There’s a Chinese phrase “镇庙之宝” which loosely translates to the treasure that holds the temple. It’s the treasure which attracts people to a certain place.

At the Grand Palace, there is a temple for the Emerald Buddha. It is housed in a gorgeous building and on high steps so no one can go near.

There’s not photo taking inside the temple. Visitors sit on the floor and are not allowed to point their feet towards the small statue.

Emerald Buddha shrine (?)

Emerald Buddha shrine (?)

Entrance to Emerald Buddha shrine at Bangkok Grand Palace

Entrance to Emerald Buddha shrine at Bangkok Grand Palace

Exit of Emerald Buddha shrine at Bangkok Grand Palace

Exit of Emerald Buddha shrine at Bangkok Grand Palace

Cool stuff in the Grand Palace

ALTrashcan in Bangkok's Grand PalaceTTEXT

Trashcan in Bangkok’s Grand Palace

How not to sit on the banister

How not to sit on the banister

Closed to tourists

Closed to tourists

Ramayana murals at Bangkok's Grand Palace

Ramayana murals at Bangkok’s Grand Palace

Seniors tour group with German-speaking guide

Seniors tour group with German-speaking guide

I spent about two hours in the palace grounds and I got hungry.

Next stop, the National Museum!

Have you been to the Grand Palace? How was your experience there?

mcdonald bangkok

First impression of Bangkok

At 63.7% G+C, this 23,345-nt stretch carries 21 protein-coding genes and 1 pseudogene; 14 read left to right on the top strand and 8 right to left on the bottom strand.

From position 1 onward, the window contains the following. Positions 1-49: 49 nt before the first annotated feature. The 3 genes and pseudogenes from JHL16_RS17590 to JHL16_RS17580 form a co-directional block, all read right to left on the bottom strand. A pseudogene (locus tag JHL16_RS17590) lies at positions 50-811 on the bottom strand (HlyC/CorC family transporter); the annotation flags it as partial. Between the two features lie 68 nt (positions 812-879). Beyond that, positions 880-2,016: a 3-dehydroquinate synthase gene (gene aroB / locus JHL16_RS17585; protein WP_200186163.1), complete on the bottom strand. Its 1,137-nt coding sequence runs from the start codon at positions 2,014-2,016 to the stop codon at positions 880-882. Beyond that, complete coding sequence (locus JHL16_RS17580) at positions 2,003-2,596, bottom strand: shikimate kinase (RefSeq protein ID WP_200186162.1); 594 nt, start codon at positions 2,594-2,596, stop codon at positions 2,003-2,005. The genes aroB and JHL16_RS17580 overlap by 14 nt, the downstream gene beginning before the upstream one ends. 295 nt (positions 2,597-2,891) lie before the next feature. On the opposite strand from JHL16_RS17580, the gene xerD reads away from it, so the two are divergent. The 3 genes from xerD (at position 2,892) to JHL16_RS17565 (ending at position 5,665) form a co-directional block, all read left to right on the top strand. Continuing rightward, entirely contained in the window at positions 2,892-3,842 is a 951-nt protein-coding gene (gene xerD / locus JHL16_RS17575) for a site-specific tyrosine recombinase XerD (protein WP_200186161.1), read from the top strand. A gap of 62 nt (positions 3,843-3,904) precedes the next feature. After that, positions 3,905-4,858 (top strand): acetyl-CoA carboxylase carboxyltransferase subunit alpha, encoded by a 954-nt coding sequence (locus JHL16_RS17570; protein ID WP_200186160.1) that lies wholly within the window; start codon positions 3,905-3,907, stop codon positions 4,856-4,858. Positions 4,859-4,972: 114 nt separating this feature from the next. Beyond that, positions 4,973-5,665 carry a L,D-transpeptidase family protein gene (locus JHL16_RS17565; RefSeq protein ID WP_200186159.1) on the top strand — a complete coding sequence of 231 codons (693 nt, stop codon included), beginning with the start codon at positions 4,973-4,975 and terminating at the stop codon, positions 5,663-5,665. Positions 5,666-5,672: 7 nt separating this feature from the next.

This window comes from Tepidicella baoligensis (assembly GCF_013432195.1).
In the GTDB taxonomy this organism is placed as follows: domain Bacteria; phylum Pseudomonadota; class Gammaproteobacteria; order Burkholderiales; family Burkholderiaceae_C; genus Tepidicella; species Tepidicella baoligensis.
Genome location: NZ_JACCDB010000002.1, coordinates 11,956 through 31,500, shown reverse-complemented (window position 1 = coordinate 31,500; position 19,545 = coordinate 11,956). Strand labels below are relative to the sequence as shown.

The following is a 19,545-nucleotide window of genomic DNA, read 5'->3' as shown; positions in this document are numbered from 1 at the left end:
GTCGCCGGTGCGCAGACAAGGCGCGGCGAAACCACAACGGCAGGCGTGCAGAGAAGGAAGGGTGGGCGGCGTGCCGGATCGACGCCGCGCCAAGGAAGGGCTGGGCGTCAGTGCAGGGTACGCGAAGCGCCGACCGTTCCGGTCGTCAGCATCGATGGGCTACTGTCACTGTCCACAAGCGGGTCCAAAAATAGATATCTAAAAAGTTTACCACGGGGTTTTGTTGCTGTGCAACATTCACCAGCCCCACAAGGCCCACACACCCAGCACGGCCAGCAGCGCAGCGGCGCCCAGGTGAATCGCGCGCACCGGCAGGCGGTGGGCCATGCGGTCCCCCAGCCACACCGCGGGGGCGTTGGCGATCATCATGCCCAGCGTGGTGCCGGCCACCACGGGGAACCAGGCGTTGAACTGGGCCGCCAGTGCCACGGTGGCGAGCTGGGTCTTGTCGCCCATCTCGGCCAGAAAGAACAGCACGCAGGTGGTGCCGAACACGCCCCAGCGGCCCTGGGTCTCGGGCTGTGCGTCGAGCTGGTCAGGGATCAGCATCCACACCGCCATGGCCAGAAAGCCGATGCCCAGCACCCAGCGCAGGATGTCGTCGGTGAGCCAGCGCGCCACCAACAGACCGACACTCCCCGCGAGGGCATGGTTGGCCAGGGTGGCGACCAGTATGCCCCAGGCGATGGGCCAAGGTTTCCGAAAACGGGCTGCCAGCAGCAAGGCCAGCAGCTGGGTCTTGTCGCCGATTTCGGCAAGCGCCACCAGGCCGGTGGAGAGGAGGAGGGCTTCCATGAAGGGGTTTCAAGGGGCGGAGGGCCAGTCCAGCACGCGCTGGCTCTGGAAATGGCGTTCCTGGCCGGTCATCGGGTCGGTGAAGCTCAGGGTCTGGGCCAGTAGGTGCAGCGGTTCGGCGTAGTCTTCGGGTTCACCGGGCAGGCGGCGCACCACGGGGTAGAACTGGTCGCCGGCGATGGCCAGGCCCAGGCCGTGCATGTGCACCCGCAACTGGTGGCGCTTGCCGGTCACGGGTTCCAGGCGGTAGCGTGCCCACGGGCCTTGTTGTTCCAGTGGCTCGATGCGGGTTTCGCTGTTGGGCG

mcdonald bangkok

Ronald greets us with a wai

Hello, I’m still in Bangkok and I’ll be returning to Singapore on a 6.30pm plane this evening.

I quite like Bangkok. I love the Skytrain. Any city with a metro system gets one thumbs up for me. Two thumbs if it doesn’t smell like pee.

I love the shrines along every street. I love how the king is loved so much that I see as many of his posters as I would a regular celebrity.

Unfortunately, I’ve only eaten one meal since I have arrived. Yes, the Glutton ate ONE meal in Bangkok. It’s a long story: I had to wait 1.5 hours for a massage and I was too lazy to find food. Plus, having a full stomach is not conducive for the wrestling moves I had to do.

Here’s a video I did before I head out into the streets.

Thailand, my 2012 destination

A post inspired by the Travel Belles:

Welcome to Across the Cafe Table where every second Wednesday we ask a question and share our answers

Question this month: In 2012 where do you most want to go but haven’t yet, & why?

Thai temple in Penang

I’ve not set foot in the Land of Smiles yet. It seems to be the destination to go for Malaysians and Singaporeans. Of course, growing up on the other side of the South China Sea means it will be a bit more difficult for me to get air tickets there.

I heard that Bangkok is wonderful for its clothes/food/cosmetics/shopping/everything/people/temples. My mom said Chiang Mai was nice. And then there’s the Thai towns just across the Malaysian borders.

If it’s for a shopping or eating trip in Bangkok, I have plenty of airlines to pick from. In fact, AirAsia just added another flight in the late evening.

Or, I could take the sleeping bunk on the Malaysian train and take a whole 24 hours to get to Bangkok.

So many choices! I must visit Thailand by the end of the year.